Review by LCartwright
Reviewed: 08/28/01 | Updated: 08/28/01
The Original fast and furious racer doesn't dissapoint
As I've always said about F-Zero games when telling a friend how to play - ''You don't use the brakes - only accelerate, boost and steer - there is a brake button, but I can't quite remember what it is.'' F-Zero: Maximum Velocity is no different. While the speeds are slightly lower than F-Zero X, the smooth framerate and addictive
Actually, Maximum Velocity is more like the SNES version, F-Zero Racing (but not a port as a rumour claimed – some fools had tried to circulate some incorrect information and gameshark.com, for one, believed it at first). As the Game Boy Advance is only a 32-bit system and the cartridges are much smaller in capacity than the N64's, features had to go. Unfortunately the Death Race went. That is just wrong. The time trial/time attack mode has been renamed Practice - sounds wrong, but don't worry - it's ok.
The story is very similar though: the game is set in the F-Zero world 25 years after the original SNES game. However, the time difference has enabled a new breed of machines and drivers. The machine and driver names have that F-Zero ring to it - Lord Cyber, Falcon MkII, Silver Thunder, Hot Violet and Fighting Comet - and when you get up over 400km/h, even the most ignorant of gamers should recognise the unmistakable look of an F-Zero game. The only weird thing is that F-Zero: Maximum Velocity seems to ignore the very existence of F-Zero X, the previous F-Zero release.
In the field of gameplay, the reason behind the purchase of games, those possessing a GBA and the cartridge containing Maximum Velocity are in for a treat. Four cups, twenty-one tracks, ten machines (the tenth is very hard to get without cheating), high speed, four difficulty levels, gameplay ... you know - the usual F-Zero ride. Over at Nintendo, they've done well again.
What makes the gameplay of Maximum Velocity so addictive is that you must keep on winning to go anywhere in the game - and not just overall. Each course consists of five laps - You must finish at or above a certain position to continue each lap. This position increases with each lap:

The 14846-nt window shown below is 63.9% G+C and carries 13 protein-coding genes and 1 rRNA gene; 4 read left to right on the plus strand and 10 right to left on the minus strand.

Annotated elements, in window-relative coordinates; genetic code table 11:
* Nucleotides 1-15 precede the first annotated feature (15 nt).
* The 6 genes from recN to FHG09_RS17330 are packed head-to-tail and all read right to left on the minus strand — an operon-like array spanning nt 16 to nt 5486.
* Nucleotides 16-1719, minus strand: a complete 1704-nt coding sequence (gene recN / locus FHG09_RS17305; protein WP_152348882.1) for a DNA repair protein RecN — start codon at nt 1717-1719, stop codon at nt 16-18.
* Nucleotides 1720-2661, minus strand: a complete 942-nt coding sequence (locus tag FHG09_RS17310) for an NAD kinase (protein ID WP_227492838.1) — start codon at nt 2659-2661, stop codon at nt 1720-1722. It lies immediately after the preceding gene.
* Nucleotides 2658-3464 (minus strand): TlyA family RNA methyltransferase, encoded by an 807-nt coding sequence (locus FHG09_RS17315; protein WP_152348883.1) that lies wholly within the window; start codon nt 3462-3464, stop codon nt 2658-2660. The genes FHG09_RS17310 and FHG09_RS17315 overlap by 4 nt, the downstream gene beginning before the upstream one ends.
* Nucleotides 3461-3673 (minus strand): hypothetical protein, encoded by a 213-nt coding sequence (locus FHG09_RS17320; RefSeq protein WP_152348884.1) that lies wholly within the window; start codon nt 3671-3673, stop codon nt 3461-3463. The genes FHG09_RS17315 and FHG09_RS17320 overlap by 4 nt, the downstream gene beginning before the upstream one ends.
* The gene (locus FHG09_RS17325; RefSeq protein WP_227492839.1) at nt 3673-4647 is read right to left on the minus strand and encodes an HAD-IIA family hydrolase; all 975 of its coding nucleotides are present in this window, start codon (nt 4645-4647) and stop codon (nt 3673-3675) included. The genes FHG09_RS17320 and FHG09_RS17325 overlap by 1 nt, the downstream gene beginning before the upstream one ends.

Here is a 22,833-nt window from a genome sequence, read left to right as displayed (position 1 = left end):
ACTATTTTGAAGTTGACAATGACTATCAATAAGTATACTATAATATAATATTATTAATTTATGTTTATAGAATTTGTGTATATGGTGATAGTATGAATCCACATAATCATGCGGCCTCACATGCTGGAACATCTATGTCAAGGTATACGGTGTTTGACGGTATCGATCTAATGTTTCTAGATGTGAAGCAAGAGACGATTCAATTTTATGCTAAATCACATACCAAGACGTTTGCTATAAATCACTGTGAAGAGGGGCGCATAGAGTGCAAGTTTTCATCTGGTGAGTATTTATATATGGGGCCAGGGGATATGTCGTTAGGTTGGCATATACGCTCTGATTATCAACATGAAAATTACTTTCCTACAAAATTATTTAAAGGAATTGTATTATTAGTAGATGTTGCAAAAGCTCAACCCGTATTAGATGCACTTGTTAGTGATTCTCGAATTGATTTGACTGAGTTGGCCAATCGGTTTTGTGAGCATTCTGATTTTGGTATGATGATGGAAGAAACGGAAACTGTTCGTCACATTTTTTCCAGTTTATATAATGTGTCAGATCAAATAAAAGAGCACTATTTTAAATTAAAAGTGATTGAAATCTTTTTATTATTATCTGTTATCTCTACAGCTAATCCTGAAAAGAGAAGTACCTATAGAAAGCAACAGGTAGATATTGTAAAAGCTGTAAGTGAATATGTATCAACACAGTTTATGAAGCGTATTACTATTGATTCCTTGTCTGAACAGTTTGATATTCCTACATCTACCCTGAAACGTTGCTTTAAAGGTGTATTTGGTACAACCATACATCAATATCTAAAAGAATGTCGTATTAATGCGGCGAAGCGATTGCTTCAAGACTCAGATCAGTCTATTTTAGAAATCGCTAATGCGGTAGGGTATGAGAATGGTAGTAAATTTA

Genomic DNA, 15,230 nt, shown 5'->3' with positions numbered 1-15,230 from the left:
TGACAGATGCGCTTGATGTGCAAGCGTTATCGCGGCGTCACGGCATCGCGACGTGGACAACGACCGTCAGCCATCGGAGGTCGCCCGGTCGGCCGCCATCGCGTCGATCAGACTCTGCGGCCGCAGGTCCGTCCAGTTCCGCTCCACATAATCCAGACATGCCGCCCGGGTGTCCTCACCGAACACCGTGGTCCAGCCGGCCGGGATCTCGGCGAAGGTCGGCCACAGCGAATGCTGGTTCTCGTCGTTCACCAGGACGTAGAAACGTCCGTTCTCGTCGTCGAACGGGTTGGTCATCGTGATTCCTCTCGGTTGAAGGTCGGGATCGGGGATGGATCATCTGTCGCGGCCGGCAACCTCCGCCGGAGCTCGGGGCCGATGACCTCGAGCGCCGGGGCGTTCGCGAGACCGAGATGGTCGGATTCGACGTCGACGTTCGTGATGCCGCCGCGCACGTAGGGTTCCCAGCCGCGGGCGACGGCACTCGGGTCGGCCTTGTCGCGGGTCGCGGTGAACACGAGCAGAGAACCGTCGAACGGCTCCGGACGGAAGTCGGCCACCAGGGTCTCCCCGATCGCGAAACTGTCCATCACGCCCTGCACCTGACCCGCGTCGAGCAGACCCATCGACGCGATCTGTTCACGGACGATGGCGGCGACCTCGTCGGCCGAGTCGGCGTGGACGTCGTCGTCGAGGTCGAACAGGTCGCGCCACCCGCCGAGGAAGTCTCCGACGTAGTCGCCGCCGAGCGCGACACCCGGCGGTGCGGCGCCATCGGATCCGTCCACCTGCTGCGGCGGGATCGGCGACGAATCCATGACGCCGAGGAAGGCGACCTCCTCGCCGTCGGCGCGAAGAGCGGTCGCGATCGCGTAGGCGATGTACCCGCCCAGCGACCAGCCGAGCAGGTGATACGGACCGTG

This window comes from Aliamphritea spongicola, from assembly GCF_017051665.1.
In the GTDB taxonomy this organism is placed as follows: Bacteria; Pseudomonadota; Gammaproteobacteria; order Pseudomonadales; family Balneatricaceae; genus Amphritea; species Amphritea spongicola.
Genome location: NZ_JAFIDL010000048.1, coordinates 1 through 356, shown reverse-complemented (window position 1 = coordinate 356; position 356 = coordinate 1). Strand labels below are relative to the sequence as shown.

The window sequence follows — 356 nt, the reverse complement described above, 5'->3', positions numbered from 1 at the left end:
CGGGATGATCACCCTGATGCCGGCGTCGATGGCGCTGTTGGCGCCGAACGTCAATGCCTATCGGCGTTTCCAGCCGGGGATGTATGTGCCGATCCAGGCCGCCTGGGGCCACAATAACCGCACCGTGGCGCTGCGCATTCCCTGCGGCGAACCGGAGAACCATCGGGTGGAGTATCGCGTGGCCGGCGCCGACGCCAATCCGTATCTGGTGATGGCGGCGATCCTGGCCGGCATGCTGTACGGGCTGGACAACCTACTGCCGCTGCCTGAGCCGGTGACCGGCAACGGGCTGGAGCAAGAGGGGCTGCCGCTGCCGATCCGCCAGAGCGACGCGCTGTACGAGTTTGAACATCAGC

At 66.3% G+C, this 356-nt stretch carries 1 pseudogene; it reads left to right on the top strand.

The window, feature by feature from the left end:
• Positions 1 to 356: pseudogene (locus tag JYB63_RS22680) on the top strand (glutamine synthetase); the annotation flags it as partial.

15th after one lap
10th after two laps
7th after three laps
5th after four laps
Top three to finish the course
Failure to finish a lap at the required position or higher ends the race. You can retry the track until all spare machines have been exhausted, however at that point, the grand prix is over. Also as you win Grand Prix races, you unlock machines, a difficulty level and a cup, plus a championship course.
The multiplayer mode made F-Zero X for me. Split-screen, fast and furious, four players - to use an idiom - it was the icing on the game's cake. And thankfully, this has continued on. Using a link up cable, you can play multiplayer with just one cartridge, however, multiple cartridges are recommended. Note that this is the right time to think of the fun and enjoyment one can have upon hearing an insulting exclamation from your friend after you have just speed past up the inside and then slammed him into the wall.
To graphics, and this has been a cause of great debate in previous versions of F-Zero - was the high framerate worth the loss of texture and detail. I believe so, and I'm glad to see Nintendo have retained this high framerate. There is a course map in the bottom - left of the 240x160 pixel screen showing where you are. Considering the detail in graphics seen in F-Zero X, and Game Boy Color (Colour for us Aussies), Tomohito Ito (Lead Programmer), Takashi Kouyama
(Lead Artist) and Isshin Shimizu (Lead Designer) have done well all-round. The SNES influence is continued with Mode 7, the 'fake 3D' which was used to such great effect in F-Zero Racing.
The sound effects are good and the music is superb. The sole problem with the sound in this game is that the quality, however, may be a little lower due to the GBA's sound capabilities and small speakers. But you can counteract this - use headphones.
RATINGS AND SCORES
POSITIVES AND NEGATIVES
+ Great conversion from SNES and N64, allowing for capabilities.
+ Enough challenges to keep you going for a long time.
+ The story and controls have continued on.
+ Great value for money, as the cheapest launch title.
- Where's the Death Race and side/spin attacks?
Rating: 4.5 - Outstanding
Got Your Own Opinion?
Submit a review and let your voice be heard.